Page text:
4 min read

#10: Best Frenemies Forever

Summer has arrived, and so has the 10th issue of Extremely Unannoying! Thanks for being on this ride for almost half a year now—I hope you enjoyed it so far. In this milestone edition, I brought you a surprising insight into relationships, a short documentary, a new way to read books, and a sneak peek of something (possibly) exciting.

Let's jump in!

1) "It's unnerving to hope for a hug while bracing yourself for a brawl"

I'm careful about writing blank checks as a consumer of art, but I did hand out a few of them.

If Neil Gaiman writes a new book, I'm reading it, if G. Willow Wilson creates a new comic book, I'm getting it, and if Supergiant Games makes a new game, I'm playing it. No questions asked, no holds barred because these artists proved time and time again that they deliver constantly and consistently against the highest expectations.

When it comes to psychology, Adam Grant has my blank check.

Adam is an organizational psychologist and gifted science communicator who can distill the often complicated insights of psychological research into enjoyable, easy-to-grasp articles and books. Whenever Adam writes something new, I'm reading it on the spot.

Like his New York Times op-ed from last week about frenemies:

We often think about relationships on a spectrum from positive to negative. We gravitate toward loving family members, caring classmates and supportive mentors.

We do our best to avoid the cruel uncle, the playground bully and the jerk boss.

But the most toxic relationships aren't the purely negative ones. They're the ones that are a mix of positive and negative.

We often call them frenemies, supposed friends who sometimes help you and sometimes hurt you. But it's not just friends. It's the in-laws who volunteer to watch your kids but belittle your parenting.

The roommate who gets you through a breakup and then starts dating your ex.

The manager who praises your work but denies you a promotion.

It's a super-interesting essay full of counterintuitive insights that cast some of my thornier relationships in an entirely new light. I read this article days ago and still catch myself thinking about it during the quieter moments of the day.

Anyway, I really recommend it. I think it's one of those rare essays that can profoundly alter your thinking.

2) "It seemed like the mob had come to town, you know"

If you've been here for the past nine issues of Extremely Unannoying, it's probably no surprise to you that I love documentaries. And when one is about the darker side of one of my favorite tech companies, I get especially giddy.

Apple wasn't always the unshakable goliath sitting on a treasure hoard worth multiple countries' GDP as it is today. After initial success with the Apple II—one of the most beloved gadgets in all of computing history—the company was looking to grow its market position during the 1980s, but things went pear-shaped pretty fast.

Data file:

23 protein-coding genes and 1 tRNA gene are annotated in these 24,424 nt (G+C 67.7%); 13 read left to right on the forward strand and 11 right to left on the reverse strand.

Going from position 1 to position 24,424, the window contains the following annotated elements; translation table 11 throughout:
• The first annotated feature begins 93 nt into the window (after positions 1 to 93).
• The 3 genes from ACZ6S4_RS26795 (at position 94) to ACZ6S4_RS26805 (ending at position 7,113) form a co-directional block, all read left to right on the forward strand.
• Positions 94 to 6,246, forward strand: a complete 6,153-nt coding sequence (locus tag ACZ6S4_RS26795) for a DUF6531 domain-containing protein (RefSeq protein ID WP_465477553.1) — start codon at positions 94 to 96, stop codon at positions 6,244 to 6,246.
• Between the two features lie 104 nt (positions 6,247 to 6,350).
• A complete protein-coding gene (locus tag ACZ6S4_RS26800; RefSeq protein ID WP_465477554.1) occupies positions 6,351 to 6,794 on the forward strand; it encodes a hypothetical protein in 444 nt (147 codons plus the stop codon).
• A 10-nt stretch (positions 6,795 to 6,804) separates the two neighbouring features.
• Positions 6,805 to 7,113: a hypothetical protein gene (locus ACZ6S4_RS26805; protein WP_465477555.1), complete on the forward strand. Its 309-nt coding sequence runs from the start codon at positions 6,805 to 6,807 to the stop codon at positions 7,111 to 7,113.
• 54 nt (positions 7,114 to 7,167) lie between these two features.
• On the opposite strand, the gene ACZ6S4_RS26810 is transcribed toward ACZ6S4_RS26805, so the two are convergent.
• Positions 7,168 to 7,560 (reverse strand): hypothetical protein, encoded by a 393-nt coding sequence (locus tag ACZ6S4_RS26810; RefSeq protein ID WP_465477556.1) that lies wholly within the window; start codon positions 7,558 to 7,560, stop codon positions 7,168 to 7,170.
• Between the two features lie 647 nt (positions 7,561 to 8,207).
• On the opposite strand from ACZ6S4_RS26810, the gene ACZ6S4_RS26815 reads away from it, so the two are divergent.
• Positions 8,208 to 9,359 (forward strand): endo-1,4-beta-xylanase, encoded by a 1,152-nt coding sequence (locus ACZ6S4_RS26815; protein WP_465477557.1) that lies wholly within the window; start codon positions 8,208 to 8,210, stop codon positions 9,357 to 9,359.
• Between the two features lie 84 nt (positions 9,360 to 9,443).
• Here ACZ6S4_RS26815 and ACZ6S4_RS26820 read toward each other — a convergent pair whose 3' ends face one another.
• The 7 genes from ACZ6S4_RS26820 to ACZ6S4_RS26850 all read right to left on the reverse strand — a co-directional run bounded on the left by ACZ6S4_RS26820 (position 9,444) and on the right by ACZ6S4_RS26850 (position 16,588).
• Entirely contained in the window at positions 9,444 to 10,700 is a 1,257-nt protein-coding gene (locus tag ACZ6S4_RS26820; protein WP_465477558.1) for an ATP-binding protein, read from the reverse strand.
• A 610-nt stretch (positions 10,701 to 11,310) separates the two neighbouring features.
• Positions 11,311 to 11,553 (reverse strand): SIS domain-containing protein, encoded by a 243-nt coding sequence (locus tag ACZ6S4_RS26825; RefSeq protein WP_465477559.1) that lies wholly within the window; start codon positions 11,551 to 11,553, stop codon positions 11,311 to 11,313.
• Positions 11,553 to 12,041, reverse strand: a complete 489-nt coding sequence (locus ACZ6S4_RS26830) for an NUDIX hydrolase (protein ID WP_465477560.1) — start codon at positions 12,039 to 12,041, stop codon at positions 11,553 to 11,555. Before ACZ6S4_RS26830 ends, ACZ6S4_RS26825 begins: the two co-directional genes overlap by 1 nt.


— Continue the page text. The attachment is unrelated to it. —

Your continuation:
The Verge's new documentary, Lisa: Steve Jobs’ sabotage and Apple’s secret burial follows the story of the infamous Lisa, a computer that started out as Job's golden child, but a few sharp turns later ended up in a landfill somewhere in Utah.

How? Watch this 30-minute short and find out. If you like tech history or corporate thrillers (or both!), I think you will have a lovely time with this one.

3) For the lifelong bibliophiles and fangirls/boys/enbys*

So, I love to read and collect beautiful books. I also, sometimes, have a hard time deciding what I want to read from my perpetually 90+ book-long To Be Read list. I know, tremendous problem, right?

Anyway, one day I happened across a service called Illumicrate.

Founded by Daphne Tong—"a life-long bibliophile and fangirl"—in 2015, the company prepares and sends out a mystery box every month to subscribers. Each monthly box has a theme and contains a beautiful, exclusive edition of a recently released fantasy or sci-fi novel. You can guess the book based on the theme, but you will only know for sure what you get when it arrives on your doorstep.

So far I received three mystery books from Illumicrate, read and loved one—the excellent Some Desperate Glory—excited to read the second one, and a bit lukewarm on the third. Still, two out of three hit the mark and all of them were news to me. These books would have probably passed me by if not for Illumicrate.

If you like books, surprises and sometimes suffer from decision paralysis, a book subscription service can be a fun gift to yourself. Also, if you're not into sci-fi or fantasy, there are a ton of other boxes like Illumicrate, ranging from romance to crime thrillers to non-fiction. You can even get boxes that come bundled with food and drinks.

If you're interested, here's a 2021 Penguin article about a bunch of these awesome boxes. To quote a modern classic: "Capitalism really popped off today, ladies."

  • A few days ago I learned that the nickname-y term for a non-binary person is enby. Humans and their languages can be so cute sometimes.

+1) "Are you ready to become sad and/or angry?"

So, Step 6 happened this Wednesday:

This means we're over the hump and now only execution remains. I know, I know... That still sounds like a lot, but believe me, once we are sure we have a story and know the shape of it, everything becomes a thousand times easier.

We climbed the mountain, now we just have to slide down on the other side of it. This means those of you who have been waiting for a new Második Hallásra for literally years, won't have to wait much longer.

I hope this excites you as much as me. 😊

Also, a big shoutout and thank you to my dear friend, Kata, who finally pushed me out of the creative trough of sorrow after almost two years. Thanks! 💛

And with that, we came to the end of the 10th issue of Extremely Unannoying! Thanks for reading, have a great two weeks, we'll meet again soonish.

Bye! 👋